Our History

Canon Purey-Cust
Canon Purey-Cust by Edward Butler, albumen carte-de-visite, 1872 NPG x4956 © National Portrait Gallery, London

The Trust is named after Canon Purey-Cust and the nursing home he founded in 1914.

Canon Purey Cust was Dean of York from 1880 to 1917. He was so popular with the people of York and throughout Yorkshire, that when he retired a “Benefit Year” was held in his honour. During this year, people throughout Yorkshire and from all walks of life donated a significant amount of money.

Canon Purey Cust decided to use this money to build the Purey Cust Nursing Home on land leased from the Dean and Chapter which was located directly opposite York Minster. The aim of the home was to provide low cost health care to those who could otherwise not afford treatment.

In its early days, the Nursing Home was financially secure and it was therefore possible to keep the charges to patients very low. However, the introduction of the National Health Service in 1948, providing free healthcare for all, had a huge impact upon the numbers of patients paying to use the hospital’s services. Within a few years, the Home was suffering substantial losses.

In 1948, The Home had investments of over £8,000 held in a fund to support the education and operation of District Nurses. When District Nursing became the responsibility of the Local Authority with the advent of the NHS, it was agreed that the investments should be used to form a charitable trust.

Purey Cust Nursing Home
Purey Cust Nursing Home © City of York Council

The charitable trust was established in 1950. This required that the income from the investments should be spent on “amenities and comforts for the “sick poor in the City of York.” At this time, a joint committee was set up of members of the Nursing Home’s management committee together with the Medical Officer of the Local Authority to administer the funds.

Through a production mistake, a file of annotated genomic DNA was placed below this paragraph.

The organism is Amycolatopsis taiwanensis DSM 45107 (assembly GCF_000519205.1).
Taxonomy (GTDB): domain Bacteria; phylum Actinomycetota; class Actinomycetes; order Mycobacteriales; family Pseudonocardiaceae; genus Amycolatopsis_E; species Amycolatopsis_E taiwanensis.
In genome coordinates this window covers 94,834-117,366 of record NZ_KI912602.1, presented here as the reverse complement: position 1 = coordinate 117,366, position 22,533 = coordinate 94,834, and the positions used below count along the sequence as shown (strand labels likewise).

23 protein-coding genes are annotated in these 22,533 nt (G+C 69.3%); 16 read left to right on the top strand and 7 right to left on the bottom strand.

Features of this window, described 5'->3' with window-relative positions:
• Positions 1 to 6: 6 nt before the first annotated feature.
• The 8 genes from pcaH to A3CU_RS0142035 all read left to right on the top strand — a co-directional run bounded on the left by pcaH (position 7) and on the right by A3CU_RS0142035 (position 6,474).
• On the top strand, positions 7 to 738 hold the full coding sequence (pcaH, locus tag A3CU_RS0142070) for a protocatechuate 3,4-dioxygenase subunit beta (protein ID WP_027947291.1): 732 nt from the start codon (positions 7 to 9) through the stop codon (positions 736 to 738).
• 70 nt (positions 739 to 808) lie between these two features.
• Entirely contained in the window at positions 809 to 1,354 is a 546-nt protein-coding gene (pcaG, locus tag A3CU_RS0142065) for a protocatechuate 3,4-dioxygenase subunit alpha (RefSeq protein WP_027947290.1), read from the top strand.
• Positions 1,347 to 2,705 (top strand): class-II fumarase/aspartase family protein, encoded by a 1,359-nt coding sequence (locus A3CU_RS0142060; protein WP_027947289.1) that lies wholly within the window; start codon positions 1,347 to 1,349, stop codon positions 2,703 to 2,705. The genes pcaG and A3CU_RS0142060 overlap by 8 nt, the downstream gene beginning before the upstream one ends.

The charitable trust ran alongside the Purey-Cust Nursing Home for many years. However, by the late 1960s, the Nursing Home had fallen into a poor state and the future looked uncertain. It was something of a relief when, in 1968 an agreement was reached with Nuffield Hospitals, whereby in exchange for a long lease, Nuffield would carry out major refurbishment to the buildings and use them as a private hospital in York.

This worked very well until the late 1990s, when the requirements of modern hospitals changed and the old outdated buildings of the Purey Cust Nursing Home were no longer suitable as a modern medical facility.

Eventually Nuffield moved into new hospital facilities and the Home stood empty for a while. The Trustees sold the Purey Cust buildings in 2013 to a private developer and they were turned into prestigious residential accommodation, on what is one of the prime locations in York, overlooking York Minster.

The proceeds of the sale were invested by the Trustees and the income generated from the investments is spent every year on projects in and around York. The total amount spent has steadily increased year on year since, up to a total of around £100k in the last financial year.

During 2014, the Trust became a Charitable Incorporated Organisation and the assets of the original Charity were transferred to the CIO.

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